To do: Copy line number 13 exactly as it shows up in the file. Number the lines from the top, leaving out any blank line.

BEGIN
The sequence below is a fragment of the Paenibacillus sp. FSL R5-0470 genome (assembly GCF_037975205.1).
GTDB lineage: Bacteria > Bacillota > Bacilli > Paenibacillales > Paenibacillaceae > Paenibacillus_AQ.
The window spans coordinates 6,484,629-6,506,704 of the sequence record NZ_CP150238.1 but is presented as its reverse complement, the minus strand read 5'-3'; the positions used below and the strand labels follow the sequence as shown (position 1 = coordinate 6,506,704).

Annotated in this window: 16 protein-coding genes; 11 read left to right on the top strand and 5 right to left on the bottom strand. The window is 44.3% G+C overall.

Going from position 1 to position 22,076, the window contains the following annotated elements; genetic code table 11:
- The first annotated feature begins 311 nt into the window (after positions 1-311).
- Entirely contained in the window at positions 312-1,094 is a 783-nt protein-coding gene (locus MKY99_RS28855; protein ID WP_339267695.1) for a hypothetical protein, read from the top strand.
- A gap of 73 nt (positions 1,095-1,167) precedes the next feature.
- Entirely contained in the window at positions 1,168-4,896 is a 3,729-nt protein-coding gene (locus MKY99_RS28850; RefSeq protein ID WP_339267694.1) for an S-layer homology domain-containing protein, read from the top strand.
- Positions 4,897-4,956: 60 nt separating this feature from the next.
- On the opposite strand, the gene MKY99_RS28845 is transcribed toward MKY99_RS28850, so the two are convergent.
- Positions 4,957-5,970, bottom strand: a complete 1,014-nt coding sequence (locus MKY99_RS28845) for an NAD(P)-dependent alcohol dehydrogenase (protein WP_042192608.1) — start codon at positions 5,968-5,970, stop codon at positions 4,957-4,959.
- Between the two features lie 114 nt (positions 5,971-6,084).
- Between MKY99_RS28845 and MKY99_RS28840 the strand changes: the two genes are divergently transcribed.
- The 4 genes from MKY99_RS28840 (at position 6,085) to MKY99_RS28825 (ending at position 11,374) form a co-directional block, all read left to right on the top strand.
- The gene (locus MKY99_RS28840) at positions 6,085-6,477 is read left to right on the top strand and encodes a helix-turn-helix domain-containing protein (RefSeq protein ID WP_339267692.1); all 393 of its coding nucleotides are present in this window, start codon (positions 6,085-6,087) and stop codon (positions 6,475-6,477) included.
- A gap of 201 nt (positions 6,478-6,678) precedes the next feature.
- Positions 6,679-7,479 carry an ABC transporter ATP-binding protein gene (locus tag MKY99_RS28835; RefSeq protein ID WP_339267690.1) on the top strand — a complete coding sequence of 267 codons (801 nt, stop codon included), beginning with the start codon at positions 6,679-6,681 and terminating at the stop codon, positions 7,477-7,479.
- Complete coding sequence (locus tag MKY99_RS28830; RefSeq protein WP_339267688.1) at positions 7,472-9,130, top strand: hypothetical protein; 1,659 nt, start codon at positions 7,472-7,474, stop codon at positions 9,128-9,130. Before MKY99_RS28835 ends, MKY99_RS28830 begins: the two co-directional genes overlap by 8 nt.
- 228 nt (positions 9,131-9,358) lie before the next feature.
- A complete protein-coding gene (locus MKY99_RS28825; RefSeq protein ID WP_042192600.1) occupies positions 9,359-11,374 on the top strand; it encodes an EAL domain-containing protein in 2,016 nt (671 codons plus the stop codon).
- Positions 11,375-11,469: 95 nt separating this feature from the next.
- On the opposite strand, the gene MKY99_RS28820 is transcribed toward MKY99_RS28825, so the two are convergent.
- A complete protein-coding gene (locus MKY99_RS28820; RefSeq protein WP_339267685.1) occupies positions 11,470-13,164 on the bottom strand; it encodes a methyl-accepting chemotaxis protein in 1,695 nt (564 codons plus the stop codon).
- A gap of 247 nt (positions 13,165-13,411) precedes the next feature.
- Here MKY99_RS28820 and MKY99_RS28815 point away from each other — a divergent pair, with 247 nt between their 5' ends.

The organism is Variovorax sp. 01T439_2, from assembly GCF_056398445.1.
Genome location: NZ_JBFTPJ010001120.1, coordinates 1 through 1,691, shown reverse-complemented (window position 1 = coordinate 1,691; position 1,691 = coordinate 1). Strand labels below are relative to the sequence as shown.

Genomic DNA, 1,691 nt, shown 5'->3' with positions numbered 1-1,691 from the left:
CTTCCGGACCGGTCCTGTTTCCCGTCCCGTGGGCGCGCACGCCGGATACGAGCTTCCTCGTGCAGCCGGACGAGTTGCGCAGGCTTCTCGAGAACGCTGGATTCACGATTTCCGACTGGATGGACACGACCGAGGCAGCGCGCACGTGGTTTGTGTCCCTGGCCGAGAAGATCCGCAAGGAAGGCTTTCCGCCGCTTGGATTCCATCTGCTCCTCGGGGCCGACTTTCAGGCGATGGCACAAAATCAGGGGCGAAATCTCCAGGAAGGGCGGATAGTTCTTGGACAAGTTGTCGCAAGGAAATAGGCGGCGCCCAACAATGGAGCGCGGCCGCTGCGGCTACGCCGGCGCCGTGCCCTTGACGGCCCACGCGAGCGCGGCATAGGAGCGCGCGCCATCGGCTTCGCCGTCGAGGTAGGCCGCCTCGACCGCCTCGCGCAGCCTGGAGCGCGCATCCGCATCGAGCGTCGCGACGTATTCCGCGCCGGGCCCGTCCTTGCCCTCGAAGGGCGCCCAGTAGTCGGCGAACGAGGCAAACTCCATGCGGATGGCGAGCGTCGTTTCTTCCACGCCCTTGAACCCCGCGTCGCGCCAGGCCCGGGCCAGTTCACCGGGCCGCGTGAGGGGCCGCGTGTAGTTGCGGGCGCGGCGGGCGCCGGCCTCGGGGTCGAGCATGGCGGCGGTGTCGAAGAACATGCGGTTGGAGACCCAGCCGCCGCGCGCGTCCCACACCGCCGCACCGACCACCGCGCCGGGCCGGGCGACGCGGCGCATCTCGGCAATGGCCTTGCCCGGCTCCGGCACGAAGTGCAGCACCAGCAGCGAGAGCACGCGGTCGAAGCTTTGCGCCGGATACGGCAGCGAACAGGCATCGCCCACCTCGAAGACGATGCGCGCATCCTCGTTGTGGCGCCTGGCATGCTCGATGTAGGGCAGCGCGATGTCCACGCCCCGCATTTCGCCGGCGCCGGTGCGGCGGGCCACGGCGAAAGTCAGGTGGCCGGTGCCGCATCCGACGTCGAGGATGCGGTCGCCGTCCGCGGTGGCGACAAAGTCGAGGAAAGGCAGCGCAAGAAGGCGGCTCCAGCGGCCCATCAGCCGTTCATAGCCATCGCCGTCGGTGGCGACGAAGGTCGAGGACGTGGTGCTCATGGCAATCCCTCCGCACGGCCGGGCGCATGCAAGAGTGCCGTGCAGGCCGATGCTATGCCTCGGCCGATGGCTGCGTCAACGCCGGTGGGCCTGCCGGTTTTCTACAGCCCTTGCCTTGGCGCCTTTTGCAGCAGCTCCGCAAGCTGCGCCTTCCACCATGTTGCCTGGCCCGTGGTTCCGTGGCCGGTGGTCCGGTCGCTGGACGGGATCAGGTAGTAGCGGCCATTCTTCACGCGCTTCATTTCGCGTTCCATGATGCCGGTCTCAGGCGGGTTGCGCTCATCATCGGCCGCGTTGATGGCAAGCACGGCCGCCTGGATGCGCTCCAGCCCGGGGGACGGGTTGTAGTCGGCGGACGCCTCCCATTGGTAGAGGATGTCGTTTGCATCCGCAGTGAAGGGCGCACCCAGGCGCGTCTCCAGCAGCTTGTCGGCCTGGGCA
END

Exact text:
- Between the two features lie 114 nt (positions 5,971-6,084).